Nor has the Post relied much on heavily discounted "third-party sales" to airlines, hotels and restaurants to boost circulation--a staple of USA Today's sales strategy. "We don't throw a lot of bulk papers around," Jones says. "We're at the low end of that scale."

Media economist Miles Groves agrees the Post has largely avoided this industry trend, which he sees as an easy way to improve circulation. But "I don't think the subsidized circulation builds a franchise," he says.

The Post straddles what Bo Jones describes as two editorial missions: writing for "official Washington," the seat of the nation's capital, diplomatic corps and World Bank, while serving as the local paper for an expanding and increasingly diverse Washington-area audience. Succeeding in both these missions, he says, has become more complex.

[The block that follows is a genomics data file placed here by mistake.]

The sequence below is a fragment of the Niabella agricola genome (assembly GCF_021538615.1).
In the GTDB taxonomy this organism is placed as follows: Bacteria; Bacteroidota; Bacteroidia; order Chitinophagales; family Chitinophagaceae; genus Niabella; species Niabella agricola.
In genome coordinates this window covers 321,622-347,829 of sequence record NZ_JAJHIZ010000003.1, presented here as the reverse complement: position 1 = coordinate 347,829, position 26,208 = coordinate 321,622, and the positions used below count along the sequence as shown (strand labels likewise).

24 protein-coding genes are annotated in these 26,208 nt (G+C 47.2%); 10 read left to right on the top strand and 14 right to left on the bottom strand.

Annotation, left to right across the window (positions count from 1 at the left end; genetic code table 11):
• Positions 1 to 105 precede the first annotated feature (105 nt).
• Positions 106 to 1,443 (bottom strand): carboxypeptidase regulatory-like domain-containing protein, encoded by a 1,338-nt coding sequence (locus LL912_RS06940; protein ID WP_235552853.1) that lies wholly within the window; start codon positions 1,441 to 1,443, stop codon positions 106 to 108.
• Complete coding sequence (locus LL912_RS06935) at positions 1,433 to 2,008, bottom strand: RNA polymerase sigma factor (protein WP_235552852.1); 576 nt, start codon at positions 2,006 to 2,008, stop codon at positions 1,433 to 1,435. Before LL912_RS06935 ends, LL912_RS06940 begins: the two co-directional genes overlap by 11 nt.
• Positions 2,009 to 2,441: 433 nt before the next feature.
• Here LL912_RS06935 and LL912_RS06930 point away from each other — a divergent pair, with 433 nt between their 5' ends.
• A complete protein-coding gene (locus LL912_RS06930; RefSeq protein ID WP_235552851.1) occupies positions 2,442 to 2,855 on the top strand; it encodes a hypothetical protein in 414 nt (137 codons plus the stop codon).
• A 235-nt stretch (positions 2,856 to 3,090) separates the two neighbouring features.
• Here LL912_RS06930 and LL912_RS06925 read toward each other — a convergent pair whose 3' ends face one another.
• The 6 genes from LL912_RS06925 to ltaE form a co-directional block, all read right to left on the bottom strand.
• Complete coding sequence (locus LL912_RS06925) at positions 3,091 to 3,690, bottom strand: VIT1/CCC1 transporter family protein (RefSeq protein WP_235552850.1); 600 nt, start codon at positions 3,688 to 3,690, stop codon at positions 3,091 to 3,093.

Asked about the rival New York Times' success in building circulation--in September 2004, the Times reported daily gains of 0.3 percent to 1.1 million and Sunday of 0.2 percent to 1.68 million over the previous year--editors and reporters repeatedly cite the Post's commitment to its local audience. It's one of the nation's cheapest papers, holding at 25 cents for years and increasing to 35 cents daily for single-copy sales in 2001.

The Times is "trying to serve their readers in part by choosing their readers," reporter Von Drehle says. "They're simply deciding that there's this whole universe of people that they're not going to talk to. They've become much more overtly a paper for a certain demographic audience that they've aggregated from across the country. What the Post is trying to do is much closer to the old small 'd' democratic ideal."